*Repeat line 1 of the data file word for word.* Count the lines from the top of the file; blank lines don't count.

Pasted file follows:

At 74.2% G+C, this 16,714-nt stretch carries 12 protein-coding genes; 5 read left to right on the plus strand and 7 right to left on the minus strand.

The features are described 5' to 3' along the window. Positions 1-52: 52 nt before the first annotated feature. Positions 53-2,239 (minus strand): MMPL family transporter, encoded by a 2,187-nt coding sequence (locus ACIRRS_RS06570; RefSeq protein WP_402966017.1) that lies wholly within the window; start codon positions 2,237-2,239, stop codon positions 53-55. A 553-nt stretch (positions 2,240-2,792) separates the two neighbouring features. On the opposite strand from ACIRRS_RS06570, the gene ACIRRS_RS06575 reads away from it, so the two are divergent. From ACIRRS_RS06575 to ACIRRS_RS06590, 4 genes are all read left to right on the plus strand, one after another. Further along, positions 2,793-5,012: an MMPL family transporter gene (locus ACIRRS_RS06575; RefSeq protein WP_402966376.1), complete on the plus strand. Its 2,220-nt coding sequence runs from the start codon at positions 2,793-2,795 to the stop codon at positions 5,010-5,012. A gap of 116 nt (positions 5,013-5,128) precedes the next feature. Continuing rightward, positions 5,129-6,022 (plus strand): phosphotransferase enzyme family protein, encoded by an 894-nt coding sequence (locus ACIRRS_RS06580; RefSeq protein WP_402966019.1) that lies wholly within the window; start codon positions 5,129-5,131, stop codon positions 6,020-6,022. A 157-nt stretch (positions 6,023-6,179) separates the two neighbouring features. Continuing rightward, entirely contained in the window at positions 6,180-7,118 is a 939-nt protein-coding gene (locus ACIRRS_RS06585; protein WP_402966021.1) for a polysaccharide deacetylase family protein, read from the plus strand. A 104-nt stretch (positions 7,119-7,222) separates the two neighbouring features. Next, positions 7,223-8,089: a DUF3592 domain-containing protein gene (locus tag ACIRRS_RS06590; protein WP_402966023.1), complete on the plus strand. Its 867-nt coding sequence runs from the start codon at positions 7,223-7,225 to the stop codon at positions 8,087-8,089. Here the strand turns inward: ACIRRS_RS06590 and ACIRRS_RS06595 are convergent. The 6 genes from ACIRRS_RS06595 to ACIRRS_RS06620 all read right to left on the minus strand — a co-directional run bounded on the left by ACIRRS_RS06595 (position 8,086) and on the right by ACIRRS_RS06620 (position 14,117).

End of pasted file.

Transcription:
At 74.2% G+C, this 16,714-nt stretch carries 12 protein-coding genes; 5 read left to right on the plus strand and 7 right to left on the minus strand.